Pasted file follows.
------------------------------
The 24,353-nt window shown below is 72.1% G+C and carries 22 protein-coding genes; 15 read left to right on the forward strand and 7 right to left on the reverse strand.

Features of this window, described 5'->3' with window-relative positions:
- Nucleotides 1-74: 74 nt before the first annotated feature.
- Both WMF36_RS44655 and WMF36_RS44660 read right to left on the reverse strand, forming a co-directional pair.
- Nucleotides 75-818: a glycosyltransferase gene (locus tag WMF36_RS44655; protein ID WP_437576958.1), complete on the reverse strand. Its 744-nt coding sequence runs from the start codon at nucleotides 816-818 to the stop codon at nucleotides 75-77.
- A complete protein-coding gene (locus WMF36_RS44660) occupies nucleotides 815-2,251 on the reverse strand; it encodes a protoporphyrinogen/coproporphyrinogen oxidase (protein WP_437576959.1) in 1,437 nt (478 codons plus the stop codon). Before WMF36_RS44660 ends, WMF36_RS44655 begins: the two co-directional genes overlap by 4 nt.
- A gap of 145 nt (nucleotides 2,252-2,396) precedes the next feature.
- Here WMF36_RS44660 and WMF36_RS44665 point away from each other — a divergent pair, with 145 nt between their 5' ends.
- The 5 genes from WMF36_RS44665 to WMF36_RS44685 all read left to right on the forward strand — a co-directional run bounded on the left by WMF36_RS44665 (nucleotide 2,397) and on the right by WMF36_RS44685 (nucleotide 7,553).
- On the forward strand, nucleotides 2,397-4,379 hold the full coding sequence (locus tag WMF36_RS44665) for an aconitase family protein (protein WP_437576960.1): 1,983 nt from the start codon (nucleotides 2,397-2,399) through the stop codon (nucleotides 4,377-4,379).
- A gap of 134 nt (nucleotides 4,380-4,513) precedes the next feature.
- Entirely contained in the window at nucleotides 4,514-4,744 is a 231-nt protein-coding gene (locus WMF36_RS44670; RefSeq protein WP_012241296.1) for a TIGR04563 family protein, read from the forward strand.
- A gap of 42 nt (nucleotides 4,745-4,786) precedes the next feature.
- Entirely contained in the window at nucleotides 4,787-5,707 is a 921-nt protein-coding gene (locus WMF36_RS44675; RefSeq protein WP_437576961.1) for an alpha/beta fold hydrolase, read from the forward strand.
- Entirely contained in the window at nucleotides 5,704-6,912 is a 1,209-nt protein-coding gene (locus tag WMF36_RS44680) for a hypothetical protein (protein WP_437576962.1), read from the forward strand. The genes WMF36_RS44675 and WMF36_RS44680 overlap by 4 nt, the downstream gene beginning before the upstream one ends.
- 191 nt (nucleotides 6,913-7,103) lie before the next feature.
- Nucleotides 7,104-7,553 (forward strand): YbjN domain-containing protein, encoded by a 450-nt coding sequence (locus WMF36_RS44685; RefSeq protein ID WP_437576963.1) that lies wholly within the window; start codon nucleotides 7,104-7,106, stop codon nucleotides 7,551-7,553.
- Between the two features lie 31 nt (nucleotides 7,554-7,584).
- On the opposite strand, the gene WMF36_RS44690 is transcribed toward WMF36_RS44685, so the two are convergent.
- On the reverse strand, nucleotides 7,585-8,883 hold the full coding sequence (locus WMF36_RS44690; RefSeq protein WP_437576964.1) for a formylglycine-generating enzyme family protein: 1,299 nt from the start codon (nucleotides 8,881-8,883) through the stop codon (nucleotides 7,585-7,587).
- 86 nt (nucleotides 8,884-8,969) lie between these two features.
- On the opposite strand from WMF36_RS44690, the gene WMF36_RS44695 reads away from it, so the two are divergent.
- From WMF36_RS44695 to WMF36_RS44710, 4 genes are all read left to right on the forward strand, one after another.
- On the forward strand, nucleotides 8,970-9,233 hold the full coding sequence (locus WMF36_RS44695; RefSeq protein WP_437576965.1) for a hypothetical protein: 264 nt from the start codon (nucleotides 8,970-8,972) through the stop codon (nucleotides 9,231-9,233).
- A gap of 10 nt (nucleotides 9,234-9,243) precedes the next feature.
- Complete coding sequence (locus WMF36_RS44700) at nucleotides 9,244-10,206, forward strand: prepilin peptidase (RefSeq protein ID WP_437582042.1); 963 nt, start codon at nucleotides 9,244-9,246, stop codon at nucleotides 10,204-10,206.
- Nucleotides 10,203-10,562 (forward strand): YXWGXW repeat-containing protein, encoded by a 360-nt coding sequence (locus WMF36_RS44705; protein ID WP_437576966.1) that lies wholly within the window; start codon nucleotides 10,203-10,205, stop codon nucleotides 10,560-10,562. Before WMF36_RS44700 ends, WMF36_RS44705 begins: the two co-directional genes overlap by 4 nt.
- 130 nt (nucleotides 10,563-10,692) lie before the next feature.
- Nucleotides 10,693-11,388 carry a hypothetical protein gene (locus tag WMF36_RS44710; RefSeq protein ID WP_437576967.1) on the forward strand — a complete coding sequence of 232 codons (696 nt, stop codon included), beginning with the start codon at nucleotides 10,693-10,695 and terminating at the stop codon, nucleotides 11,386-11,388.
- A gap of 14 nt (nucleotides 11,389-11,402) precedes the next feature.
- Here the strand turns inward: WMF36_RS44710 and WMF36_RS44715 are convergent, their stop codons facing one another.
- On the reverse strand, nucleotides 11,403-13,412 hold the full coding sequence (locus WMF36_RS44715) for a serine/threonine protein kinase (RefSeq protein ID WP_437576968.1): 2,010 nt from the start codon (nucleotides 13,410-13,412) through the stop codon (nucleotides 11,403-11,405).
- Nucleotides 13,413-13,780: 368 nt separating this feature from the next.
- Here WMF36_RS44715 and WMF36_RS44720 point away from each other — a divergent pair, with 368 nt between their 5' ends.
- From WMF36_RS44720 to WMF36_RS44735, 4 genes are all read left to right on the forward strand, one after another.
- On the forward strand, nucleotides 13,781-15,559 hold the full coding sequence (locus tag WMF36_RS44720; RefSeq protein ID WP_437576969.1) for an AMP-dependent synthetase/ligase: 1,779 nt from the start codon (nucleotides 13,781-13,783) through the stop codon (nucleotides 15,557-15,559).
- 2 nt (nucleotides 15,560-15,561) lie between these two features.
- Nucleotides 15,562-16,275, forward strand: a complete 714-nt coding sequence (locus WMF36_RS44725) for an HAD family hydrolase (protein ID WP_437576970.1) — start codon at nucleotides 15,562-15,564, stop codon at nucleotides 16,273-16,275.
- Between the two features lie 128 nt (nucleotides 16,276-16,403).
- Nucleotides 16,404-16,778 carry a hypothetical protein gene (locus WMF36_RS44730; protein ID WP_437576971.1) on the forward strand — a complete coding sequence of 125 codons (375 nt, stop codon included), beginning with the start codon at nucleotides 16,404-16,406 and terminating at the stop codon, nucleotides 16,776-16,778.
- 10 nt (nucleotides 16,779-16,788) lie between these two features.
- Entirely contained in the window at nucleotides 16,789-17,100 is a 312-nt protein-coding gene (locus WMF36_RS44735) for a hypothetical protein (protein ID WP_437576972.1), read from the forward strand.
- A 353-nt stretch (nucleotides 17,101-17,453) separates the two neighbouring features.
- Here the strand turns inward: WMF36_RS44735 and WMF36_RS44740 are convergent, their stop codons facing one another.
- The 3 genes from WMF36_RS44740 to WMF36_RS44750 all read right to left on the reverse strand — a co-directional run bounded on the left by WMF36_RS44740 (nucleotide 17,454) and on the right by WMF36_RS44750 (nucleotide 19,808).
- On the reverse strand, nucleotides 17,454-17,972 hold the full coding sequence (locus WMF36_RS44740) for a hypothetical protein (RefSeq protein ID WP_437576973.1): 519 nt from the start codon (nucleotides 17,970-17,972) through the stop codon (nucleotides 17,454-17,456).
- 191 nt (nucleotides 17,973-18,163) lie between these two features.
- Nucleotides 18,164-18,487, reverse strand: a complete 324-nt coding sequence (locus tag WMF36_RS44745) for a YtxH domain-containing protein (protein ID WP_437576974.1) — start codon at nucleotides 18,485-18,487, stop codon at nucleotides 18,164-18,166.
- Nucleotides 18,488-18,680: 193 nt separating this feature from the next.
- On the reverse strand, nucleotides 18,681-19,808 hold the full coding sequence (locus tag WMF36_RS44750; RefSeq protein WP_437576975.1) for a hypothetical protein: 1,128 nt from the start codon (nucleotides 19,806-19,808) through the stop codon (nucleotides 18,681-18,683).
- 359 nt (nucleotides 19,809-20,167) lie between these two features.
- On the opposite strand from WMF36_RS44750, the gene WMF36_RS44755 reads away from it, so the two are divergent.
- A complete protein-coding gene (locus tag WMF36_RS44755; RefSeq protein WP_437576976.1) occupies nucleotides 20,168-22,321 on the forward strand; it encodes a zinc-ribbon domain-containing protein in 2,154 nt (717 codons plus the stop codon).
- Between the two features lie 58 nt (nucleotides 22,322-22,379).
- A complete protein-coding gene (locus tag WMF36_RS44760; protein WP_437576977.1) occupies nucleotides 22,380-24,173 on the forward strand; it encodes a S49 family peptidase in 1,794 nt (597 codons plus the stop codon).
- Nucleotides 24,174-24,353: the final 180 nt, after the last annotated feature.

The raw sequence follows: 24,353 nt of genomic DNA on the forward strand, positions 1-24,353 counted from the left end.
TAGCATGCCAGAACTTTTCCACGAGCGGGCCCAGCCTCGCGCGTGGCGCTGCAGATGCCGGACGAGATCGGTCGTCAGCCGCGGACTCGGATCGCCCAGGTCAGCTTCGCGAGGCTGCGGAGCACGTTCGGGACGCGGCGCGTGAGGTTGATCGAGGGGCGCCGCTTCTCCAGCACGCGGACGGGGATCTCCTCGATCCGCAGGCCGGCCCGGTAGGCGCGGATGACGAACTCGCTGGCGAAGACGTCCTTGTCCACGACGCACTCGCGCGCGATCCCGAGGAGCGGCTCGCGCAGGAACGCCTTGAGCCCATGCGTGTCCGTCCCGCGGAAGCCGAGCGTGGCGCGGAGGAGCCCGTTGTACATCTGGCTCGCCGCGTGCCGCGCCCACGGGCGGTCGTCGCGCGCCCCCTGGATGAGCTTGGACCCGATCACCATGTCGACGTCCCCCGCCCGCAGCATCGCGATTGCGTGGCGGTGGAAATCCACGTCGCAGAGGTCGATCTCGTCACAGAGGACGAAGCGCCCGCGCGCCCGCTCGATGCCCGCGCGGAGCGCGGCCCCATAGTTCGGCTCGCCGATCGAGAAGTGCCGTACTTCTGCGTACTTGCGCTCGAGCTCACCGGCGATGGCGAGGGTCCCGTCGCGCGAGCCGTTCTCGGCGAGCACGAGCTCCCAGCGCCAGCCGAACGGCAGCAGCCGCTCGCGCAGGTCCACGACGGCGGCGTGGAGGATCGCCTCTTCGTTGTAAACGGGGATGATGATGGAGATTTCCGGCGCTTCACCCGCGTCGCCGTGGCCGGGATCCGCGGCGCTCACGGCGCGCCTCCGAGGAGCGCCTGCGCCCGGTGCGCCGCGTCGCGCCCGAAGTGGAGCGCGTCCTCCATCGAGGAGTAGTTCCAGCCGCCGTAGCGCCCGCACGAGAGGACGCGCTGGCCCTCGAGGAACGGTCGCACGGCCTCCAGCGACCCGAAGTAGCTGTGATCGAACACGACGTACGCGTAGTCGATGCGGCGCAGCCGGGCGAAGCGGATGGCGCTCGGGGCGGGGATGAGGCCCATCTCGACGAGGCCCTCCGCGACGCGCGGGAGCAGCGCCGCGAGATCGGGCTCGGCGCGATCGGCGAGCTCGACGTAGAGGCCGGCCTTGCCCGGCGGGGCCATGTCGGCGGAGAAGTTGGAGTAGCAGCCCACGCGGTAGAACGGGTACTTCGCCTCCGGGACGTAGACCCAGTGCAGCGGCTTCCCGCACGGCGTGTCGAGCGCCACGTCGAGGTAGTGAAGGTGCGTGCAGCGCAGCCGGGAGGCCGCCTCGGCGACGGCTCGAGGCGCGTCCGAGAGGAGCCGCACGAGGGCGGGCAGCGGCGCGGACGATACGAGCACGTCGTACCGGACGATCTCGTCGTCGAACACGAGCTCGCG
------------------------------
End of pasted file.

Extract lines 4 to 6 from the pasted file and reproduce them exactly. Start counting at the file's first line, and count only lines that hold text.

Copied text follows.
- Both WMF36_RS44655 and WMF36_RS44660 read right to left on the reverse strand, forming a co-directional pair.
- Nucleotides 75-818: a glycosyltransferase gene (locus tag WMF36_RS44655; protein ID WP_437576958.1), complete on the reverse strand. Its 744-nt coding sequence runs from the start codon at nucleotides 816-818 to the stop codon at nucleotides 75-77.
- A complete protein-coding gene (locus WMF36_RS44660) occupies nucleotides 815-2,251 on the reverse strand; it encodes a protoporphyrinogen/coproporphyrinogen oxidase (protein WP_437576959.1) in 1,437 nt (478 codons plus the stop codon). Before WMF36_RS44660 ends, WMF36_RS44655 begins: the two co-directional genes overlap by 4 nt.